Hugo Cheatsheet

A test post to see if the new blog is working, also handy for checking out themes. You really want to look at the source for this page.

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Basic Formatting

Hugo uses Github Flavoured Markdown.

  • *This is italic* This is italic
  • **this is bold** this is bold
  • ***this is bold-italic*** this is bold-italic
  • ~~this is strikethrough~~ this is strikethrough

You can do a link like this: [link](https://github.com/philipdaniels)

You can comment stuff out like this (note you may have to separate the {{ sigil:

<!--
[Link to another post]({ {< ref "post/2016/windows-vm-setup/index.md" >}})
[Link to a heading]({ {< relref "#my-normalized-heading" >}}).
-->

The horizontal rule is made with 3 or more dashes.


Images

See content organization.

Images in the same folder as the post

An image link is created by putting an exclamation mark before the link such as ![house](../house.gif)

house

The .. is needed because in the final site, the post’s index.html file is one folder below the images (this is due to ‘.html’ elimination from the URLs).

Images for a post in their own subfolder

The above observations lead us to a solution. Create a disk structure like this:

hugo-cheatsheet.md                  (the post)
hugo-cheatsheet/                    (a directory with the same name as the post)
hugo-cheatsheet/image1.gif          (one or more images)
hugo-cheatsheet/celtic-knot.jpg

And then in the post file hugo-cheatsheet.md you can link to an image like this

![Celtic knot](celtic-knot.jpg)

Celtic knot

You will end up with this disk structure in your public folder:

blog\2019\hugo-cheatsheet                   (directory for the post)
blog\2019\hugo-cheatsheet\index.html        (the body of the post)
blog\2019\hugo-cheatsheet\image1.gif        (the images)
blog\2019\hugo-cheatsheet\celtic-knot.jpg

Links in index.html will be relative:

<img src="celtic-knot.jpg" alt="Celtic knot" />

Which means you can move the website around without any problems.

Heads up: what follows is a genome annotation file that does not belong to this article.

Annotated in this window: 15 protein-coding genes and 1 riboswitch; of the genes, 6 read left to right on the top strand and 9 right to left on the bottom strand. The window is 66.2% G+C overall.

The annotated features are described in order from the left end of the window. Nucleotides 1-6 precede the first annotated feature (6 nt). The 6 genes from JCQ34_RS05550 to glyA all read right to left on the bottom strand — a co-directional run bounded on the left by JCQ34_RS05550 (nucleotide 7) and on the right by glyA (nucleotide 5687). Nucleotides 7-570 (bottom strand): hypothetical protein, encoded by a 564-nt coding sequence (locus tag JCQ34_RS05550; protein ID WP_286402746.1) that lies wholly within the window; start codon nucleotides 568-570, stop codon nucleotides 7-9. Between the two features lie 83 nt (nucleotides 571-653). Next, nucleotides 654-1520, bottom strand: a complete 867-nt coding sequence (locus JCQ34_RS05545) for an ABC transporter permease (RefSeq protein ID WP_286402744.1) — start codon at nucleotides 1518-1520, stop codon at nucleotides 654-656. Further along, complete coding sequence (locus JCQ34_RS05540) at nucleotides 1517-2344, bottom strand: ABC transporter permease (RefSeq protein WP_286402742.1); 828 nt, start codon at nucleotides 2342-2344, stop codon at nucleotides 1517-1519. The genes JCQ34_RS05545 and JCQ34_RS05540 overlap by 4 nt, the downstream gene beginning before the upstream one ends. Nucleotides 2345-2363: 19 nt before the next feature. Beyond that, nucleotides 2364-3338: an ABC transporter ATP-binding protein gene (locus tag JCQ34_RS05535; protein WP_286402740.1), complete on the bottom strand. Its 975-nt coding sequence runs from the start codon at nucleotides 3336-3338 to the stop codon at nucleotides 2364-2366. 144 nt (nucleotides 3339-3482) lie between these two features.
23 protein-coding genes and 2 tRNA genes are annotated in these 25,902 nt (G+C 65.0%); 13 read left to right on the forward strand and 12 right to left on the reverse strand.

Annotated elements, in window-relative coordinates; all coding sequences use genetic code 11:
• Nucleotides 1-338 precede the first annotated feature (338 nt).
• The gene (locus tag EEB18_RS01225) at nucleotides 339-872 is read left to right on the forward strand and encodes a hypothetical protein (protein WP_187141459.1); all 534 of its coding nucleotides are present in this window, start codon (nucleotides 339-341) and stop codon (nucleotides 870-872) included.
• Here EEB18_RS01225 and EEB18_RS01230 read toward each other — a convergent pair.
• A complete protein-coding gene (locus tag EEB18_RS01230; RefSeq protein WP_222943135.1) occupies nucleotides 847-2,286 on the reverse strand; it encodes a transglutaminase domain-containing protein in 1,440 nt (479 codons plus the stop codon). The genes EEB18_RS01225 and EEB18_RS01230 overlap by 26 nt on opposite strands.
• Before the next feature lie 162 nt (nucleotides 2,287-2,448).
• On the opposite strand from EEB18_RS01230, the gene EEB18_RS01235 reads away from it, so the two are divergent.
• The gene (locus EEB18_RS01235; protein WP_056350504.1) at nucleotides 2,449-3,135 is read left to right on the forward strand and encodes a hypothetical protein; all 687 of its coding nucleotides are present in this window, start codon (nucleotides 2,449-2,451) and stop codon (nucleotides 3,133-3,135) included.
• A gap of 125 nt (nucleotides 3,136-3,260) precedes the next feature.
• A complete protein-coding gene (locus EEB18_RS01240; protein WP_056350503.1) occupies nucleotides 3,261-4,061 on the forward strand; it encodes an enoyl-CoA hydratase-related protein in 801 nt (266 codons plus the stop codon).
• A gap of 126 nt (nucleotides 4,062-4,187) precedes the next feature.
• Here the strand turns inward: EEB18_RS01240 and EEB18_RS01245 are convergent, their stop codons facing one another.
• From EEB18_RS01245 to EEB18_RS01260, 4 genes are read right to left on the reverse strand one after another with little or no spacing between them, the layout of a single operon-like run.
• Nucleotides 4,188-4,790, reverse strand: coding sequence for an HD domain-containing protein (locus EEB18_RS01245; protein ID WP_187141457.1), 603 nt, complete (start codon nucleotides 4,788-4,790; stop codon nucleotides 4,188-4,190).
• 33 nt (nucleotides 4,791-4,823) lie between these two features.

You can also use the figure shortcode, which allows you to set the caption and/or title.

A Celtic Knot

A Celtic Knot


Syntax Highlighting

fn main() -> Result<(), io::Error> {
    // This is done with a 'highlight' short code and includes highlights of lines 2 and 6-7.
    let x = 3;
    println!("Hello {}", x);

    let x = vec![1,2,3];
    let max = x.iter().max();
}
static Main() -> Result<(), io::Error> {
    // This is done with a code fence.
    let x = 3;
}

Both of these are done with highlight.js because Hugo’s built in syntax highlighting doesn’t seem to work reliably (wraps line when it shouldn’t, doesn’t select the correct theme…). See config.toml for some highlight.js parameters.


Raw HTML

You can just add raw HTML markup straight into the markdown file.


More Formatting

This is a quote

Can be on more than one line

Use 4 spaces to create pre-formatted text:

$ some example text with <b> tags </b>

Lists and Tables

A list is created using asterisks or dashes

  • First
  • Second
  • Third

Nested and numeric lists are possible

  1. First
    • Sub 1
    • Sub 2
  2. Second
    • Sub 1
    • Sub 2

Another example

  1. Make my changes
    1. Fix bug
    2. Improve formatting
      • Make the headings bigger
  2. Push my commits to GitHub
  3. Open a pull request
    • Describe my changes
    • Mention all the members of my team
      • Ask for feedback

Tables work (note the escaping of the ‘|’ character):

Column Header Another header Right-aligned
Some text more text 10
something else more else | < pipe 20

Hugo Commands

  • New blog post (draft): hugo new blog/2019/my-title.md
  • Serve (with drafts): hugo server -D
  • Serve with particular theme: hugo server --theme=my-theme
  • Build it: hugo

Theme Customization

(TODO: This is out of date)

Theme customization is achieved by dropping a custom file in a path in the main directory that corresponds to the path in the theme directory; typically the templates constituting the theme will have includes of the partial already. For example, I have customized Greyshade by creating files in blog/layouts/partials/custom that correspond to the files in themes/hugo-greyshade/layouts/partials/custom. I have achieved CSS customization by creating static/css/pd.css with some override styles.

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